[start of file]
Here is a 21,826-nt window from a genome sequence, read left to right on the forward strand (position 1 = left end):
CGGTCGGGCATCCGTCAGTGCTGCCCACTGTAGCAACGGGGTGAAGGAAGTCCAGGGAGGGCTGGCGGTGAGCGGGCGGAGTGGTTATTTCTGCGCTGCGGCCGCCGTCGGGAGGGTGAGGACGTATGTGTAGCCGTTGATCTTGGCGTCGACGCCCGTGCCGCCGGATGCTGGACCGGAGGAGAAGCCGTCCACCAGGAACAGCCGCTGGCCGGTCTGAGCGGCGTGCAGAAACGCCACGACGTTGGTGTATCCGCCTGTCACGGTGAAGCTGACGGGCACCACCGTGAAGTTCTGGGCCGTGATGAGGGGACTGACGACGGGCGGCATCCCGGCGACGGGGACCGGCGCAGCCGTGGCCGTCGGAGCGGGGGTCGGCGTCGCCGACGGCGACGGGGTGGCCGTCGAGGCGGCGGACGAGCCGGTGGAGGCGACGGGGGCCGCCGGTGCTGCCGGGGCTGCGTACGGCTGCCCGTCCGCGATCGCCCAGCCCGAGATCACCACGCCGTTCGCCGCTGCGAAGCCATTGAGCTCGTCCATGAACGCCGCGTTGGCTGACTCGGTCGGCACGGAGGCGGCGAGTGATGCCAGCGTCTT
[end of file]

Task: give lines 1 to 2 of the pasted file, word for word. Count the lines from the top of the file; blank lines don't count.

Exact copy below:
Here is a 21,826-nt window from a genome sequence, read left to right on the forward strand (position 1 = left end):
CGGTCGGGCATCCGTCAGTGCTGCCCACTGTAGCAACGGGGTGAAGGAAGTCCAGGGAGGGCTGGCGGTGAGCGGGCGGAGTGGTTATTTCTGCGCTGCGGCCGCCGTCGGGAGGGTGAGGACGTATGTGTAGCCGTTGATCTTGGCGTCGACGCCCGTGCCGCCGGATGCTGGACCGGAGGAGAAGCCGTCCACCAGGAACAGCCGCTGGCCGGTCTGAGCGGCGTGCAGAAACGCCACGACGTTGGTGTATCCGCCTGTCACGGTGAAGCTGACGGGCACCACCGTGAAGTTCTGGGCCGTGATGAGGGGACTGACGACGGGCGGCATCCCGGCGACGGGGACCGGCGCAGCCGTGGCCGTCGGAGCGGGGGTCGGCGTCGCCGACGGCGACGGGGTGGCCGTCGAGGCGGCGGACGAGCCGGTGGAGGCGACGGGGGCCGCCGGTGCTGCCGGGGCTGCGTACGGCTGCCCGTCCGCGATCGCCCAGCCCGAGATCACCACGCCGTTCGCCGCTGCGAAGCCATTGAGCTCGTCCATGAACGCCGCGTTGGCTGACTCGGTCGGCACGGAGGCGGCGAGTGATGCCAGCGTCTT